In essence, petitioner seeks to set aside the order of protection issued on April 8, 200 (which expires on April 8, 2010). Petitioner argues that he is entitled to a full evidentiary hearing, at his request, before a TOP is issued or continued. To begin, petitioner can not seek in the motion before the Court, as a provisional remedy, the entire relief that he demands in the Article 78 proceeding. Provisional remedies are limited to those set forth in CPLR 6001, which are not applicable to the instant matter.
It was held that while a stay in the proceeding may be sought pursuant to CPLR 7805, it declined to do so on its own initiative.
A Nassau County Family Lawyer said with regard to the relief requested in the Order to Show Cause, together with an order declaring CPL 530 unconstitutional, upon review of the petition annexed as an exhibit to respondents’ papers and the papers submitted by all parties that address that issue, the Court found that petitioner’s claims must be dismissed.
The transcript of the argument highlights petitioner’s claim that first of all, the challenge that we’re bringing is an Article 78 challenge. As noted by the respondents, this Article 78 proceeding was filed on August 24, 2009, more than four months from April 8, 2009, the date of the challenges temporary order of protection. There is little doubt that the TOP became final and binding on the petitioner at that time. Such, renders the proceeding time-barred.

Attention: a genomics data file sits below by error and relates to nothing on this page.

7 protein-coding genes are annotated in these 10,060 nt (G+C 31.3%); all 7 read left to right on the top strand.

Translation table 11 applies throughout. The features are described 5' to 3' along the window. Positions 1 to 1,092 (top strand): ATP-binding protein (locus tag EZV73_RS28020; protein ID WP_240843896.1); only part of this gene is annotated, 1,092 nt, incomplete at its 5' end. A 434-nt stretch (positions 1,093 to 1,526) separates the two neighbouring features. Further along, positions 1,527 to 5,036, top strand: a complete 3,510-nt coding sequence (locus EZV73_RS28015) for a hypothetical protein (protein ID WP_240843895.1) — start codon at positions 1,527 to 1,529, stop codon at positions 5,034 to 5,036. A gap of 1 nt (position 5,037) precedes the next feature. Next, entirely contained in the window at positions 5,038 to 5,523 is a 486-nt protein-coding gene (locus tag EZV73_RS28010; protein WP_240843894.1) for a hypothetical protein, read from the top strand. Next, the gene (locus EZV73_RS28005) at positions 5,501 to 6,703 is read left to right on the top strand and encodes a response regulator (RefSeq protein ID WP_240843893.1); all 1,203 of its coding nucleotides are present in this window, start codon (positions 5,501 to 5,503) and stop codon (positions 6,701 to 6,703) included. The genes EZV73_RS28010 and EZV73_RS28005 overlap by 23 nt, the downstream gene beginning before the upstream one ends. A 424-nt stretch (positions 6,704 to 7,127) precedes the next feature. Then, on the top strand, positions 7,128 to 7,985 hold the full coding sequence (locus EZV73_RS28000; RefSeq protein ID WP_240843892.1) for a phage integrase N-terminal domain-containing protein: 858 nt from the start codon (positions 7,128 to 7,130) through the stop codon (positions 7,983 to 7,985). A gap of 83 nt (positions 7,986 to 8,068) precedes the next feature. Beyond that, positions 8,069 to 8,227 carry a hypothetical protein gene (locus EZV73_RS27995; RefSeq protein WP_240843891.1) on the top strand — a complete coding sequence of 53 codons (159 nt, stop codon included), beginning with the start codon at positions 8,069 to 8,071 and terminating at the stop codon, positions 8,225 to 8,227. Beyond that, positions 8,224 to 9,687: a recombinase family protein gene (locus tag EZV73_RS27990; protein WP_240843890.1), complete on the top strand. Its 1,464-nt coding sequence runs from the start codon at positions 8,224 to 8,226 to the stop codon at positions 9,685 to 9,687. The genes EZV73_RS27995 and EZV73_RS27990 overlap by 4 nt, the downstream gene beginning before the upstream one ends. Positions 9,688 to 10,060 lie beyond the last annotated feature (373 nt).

As for the request to declare CPL §530.12 unconstitutional, there is no showing of compliance with the procedures set forth in Executive Law and CPLR. Moreover, aside from respondents’ claim that the validity of a legislative act is not subject to review by an Article 78 proceeding, petitioner has failed to meet his heavy burden of proving the unconstitutionality of the statute beyond a reasonable doubt. As recognized, legislative enactments are imbued with a strong presumption of constitutionality, absence of a clear showing of unconstitutionality, trial courts should presume the validity of statutes.